Black Book

Paul Verhoeven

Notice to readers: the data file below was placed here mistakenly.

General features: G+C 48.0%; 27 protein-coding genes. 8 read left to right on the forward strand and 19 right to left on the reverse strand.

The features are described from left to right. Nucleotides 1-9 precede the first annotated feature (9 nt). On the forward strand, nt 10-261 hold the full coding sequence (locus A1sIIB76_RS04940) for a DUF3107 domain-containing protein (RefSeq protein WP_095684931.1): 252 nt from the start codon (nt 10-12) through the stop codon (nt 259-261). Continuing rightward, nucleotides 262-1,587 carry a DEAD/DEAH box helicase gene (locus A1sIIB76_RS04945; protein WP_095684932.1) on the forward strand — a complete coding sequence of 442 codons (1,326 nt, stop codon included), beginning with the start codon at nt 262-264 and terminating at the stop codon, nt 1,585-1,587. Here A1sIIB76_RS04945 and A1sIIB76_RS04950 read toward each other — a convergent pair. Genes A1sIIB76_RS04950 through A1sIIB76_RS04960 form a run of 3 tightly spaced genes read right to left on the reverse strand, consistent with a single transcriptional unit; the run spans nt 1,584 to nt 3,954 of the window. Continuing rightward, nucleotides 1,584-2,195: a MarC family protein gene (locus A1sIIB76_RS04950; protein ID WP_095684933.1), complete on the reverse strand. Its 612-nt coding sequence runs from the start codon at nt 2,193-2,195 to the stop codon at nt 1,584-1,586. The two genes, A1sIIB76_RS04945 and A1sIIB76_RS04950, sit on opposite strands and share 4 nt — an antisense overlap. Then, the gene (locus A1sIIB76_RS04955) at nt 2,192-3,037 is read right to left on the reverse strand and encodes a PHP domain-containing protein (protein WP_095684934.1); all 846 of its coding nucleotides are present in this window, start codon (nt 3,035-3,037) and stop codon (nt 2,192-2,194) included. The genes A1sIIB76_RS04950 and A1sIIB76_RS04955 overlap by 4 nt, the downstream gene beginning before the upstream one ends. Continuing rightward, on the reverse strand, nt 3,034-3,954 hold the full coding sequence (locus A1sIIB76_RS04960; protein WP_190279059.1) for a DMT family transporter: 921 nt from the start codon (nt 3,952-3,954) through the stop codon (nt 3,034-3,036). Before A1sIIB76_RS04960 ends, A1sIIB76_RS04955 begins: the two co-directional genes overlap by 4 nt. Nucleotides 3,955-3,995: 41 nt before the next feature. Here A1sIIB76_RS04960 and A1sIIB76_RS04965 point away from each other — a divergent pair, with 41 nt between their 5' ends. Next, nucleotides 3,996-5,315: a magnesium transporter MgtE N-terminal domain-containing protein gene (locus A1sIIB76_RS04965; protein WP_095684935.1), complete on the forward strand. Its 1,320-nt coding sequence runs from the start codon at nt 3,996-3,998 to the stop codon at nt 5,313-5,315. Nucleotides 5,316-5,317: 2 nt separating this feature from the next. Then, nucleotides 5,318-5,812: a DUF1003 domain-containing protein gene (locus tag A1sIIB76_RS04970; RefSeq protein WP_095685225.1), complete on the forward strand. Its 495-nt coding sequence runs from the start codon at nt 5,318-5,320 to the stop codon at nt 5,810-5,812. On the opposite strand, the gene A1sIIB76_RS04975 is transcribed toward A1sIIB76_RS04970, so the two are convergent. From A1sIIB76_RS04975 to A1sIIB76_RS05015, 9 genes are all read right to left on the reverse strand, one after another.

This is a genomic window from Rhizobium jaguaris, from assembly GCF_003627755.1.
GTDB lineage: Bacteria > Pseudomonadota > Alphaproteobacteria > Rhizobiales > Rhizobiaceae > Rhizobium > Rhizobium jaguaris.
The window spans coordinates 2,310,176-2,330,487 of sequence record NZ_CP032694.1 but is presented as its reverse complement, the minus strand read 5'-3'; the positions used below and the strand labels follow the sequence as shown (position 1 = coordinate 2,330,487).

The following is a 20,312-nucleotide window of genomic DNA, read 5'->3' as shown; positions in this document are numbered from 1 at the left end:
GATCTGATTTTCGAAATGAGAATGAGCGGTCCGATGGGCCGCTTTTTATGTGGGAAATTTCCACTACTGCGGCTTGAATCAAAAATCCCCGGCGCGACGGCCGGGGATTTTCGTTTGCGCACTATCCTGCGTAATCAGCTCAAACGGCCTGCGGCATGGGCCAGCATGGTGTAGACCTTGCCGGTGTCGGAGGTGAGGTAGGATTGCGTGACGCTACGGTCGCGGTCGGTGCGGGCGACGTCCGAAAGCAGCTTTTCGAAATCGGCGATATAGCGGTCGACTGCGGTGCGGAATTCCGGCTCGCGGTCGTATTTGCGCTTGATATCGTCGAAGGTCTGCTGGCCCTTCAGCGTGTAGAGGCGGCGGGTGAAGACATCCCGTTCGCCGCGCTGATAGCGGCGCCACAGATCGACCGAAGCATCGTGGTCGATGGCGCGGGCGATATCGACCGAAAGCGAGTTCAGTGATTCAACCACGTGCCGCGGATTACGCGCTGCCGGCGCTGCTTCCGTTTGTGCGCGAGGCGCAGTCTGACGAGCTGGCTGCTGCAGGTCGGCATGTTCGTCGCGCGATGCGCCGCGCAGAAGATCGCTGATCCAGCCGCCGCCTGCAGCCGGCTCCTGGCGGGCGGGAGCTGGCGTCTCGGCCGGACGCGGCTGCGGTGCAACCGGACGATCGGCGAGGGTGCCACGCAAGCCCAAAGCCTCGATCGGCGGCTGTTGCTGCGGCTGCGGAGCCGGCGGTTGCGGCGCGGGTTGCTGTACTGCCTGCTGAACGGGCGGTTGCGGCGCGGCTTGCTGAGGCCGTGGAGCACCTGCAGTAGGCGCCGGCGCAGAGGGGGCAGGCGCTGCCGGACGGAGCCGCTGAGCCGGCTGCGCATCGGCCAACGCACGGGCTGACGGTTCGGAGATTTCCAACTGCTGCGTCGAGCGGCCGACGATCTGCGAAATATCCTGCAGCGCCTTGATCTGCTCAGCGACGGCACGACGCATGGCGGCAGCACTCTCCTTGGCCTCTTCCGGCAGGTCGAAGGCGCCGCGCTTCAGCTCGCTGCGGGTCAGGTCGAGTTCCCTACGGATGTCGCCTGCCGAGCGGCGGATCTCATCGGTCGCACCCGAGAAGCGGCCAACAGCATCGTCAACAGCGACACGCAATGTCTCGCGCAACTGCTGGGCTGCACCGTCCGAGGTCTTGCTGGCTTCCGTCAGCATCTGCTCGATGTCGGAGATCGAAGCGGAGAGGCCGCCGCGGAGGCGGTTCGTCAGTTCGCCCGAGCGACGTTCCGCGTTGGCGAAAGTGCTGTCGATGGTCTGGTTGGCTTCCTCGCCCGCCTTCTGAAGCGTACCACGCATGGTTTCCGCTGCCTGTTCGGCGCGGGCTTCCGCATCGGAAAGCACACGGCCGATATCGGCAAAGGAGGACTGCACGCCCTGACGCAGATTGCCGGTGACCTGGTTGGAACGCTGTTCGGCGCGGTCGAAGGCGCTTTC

Although director Paul Verhoeven admittedly has a thing for strong women manipulating men with their sexuality with his most infamous 90’s films (including Showgirls and Basic Instinct), never has he put the combination together in such a mature, riveting and masterful way as he does with Black Book. Returning to his homeland of the Netherlands, director Verhoeven co-wrote this film about a young Jewish woman who struggles first to survive the war and secondly to become a spy for the Dutch resistance with Gerard Soeteman. Carice van Houten gives a passionate performance as Rachel whose safety is jeopardized when her hiding place is bombed and she makes a last ditch attempt to flee to the freed south in a night boat border crossing that’s interrupted by a near massacre of which she’s the sole survivor. Teaming up with other members of the resistance, the beauty and charm of the former cabaret singer is put to the test when she catches the eye of an SS officer on a train and is later sent into German headquarters to seduce the man and report back with information. Of course, the assignment predictably turns to love and although it’s set up as a sort of tawdry version of Notorious, we’re quickly fooled by the first of many surprisingly maddening and heart-pounding twists that Verhoeven has up his sleeve as Rachel (now Ellis) keeps getting betrayed. Reported by IMDb as the most expensive Dutch film ever made to date, this gorgeously photographed epic was the official Netherlands selection for the Best Foreign Language Film Oscar in 2007 but failed to make the cut of just five works chosen. Despite some film festival screenings near the end of ’06 and beginning of ’07, Black Book was finally released theatrically in limited release in 2007 which seems to beg the question of why Verhoeven and company didn’t wait an additional year to try and position the film for greater reception and perhaps a 2008 nomination. Still, in any case, now that it’s available on DVD, hopefully it will finally gain the audience it richly deserves as it is one of the only films in memory that I can recall in the over-populated World War II genre that paints a decidedly different picture of the idea of the resistance as well as some of the men and women who professed to help the Jewish people in various ways.